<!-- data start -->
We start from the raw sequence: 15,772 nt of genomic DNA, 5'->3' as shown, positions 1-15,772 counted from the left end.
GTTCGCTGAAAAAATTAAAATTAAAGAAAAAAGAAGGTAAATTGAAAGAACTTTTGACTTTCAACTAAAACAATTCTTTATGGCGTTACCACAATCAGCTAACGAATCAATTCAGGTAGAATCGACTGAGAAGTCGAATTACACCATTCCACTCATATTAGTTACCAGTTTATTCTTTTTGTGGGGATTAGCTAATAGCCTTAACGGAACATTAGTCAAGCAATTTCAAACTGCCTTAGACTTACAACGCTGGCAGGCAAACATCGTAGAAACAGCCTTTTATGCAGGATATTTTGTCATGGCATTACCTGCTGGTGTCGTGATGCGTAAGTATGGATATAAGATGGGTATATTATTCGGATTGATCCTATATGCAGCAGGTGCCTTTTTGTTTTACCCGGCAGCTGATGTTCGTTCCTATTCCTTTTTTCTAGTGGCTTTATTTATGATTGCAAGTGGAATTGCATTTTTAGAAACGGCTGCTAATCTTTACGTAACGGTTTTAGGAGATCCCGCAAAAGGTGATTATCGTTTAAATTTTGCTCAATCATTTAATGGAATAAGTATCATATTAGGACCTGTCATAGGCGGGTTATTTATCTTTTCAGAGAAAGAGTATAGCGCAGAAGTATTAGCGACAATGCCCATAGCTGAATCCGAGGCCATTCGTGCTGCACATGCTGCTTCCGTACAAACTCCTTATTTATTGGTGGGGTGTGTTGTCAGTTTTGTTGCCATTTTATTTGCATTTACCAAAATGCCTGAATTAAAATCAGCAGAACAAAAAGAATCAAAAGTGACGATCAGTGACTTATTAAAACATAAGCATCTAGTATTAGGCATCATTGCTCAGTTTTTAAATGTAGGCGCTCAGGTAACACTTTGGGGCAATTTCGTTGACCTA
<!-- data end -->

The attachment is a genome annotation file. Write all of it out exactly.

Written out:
We start from the raw sequence: 15,772 nt of genomic DNA, 5'->3' as shown, positions 1-15,772 counted from the left end.
GTTCGCTGAAAAAATTAAAATTAAAGAAAAAAGAAGGTAAATTGAAAGAACTTTTGACTTTCAACTAAAACAATTCTTTATGGCGTTACCACAATCAGCTAACGAATCAATTCAGGTAGAATCGACTGAGAAGTCGAATTACACCATTCCACTCATATTAGTTACCAGTTTATTCTTTTTGTGGGGATTAGCTAATAGCCTTAACGGAACATTAGTCAAGCAATTTCAAACTGCCTTAGACTTACAACGCTGGCAGGCAAACATCGTAGAAACAGCCTTTTATGCAGGATATTTTGTCATGGCATTACCTGCTGGTGTCGTGATGCGTAAGTATGGATATAAGATGGGTATATTATTCGGATTGATCCTATATGCAGCAGGTGCCTTTTTGTTTTACCCGGCAGCTGATGTTCGTTCCTATTCCTTTTTTCTAGTGGCTTTATTTATGATTGCAAGTGGAATTGCATTTTTAGAAACGGCTGCTAATCTTTACGTAACGGTTTTAGGAGATCCCGCAAAAGGTGATTATCGTTTAAATTTTGCTCAATCATTTAATGGAATAAGTATCATATTAGGACCTGTCATAGGCGGGTTATTTATCTTTTCAGAGAAAGAGTATAGCGCAGAAGTATTAGCGACAATGCCCATAGCTGAATCCGAGGCCATTCGTGCTGCACATGCTGCTTCCGTACAAACTCCTTATTTATTGGTGGGGTGTGTTGTCAGTTTTGTTGCCATTTTATTTGCATTTACCAAAATGCCTGAATTAAAATCAGCAGAACAAAAAGAATCAAAAGTGACGATCAGTGACTTATTAAAACATAAGCATCTAGTATTAGGCATCATTGCTCAGTTTTTAAATGTAGGCGCTCAGGTAACACTTTGGGGCAATTTCGTTGACCTA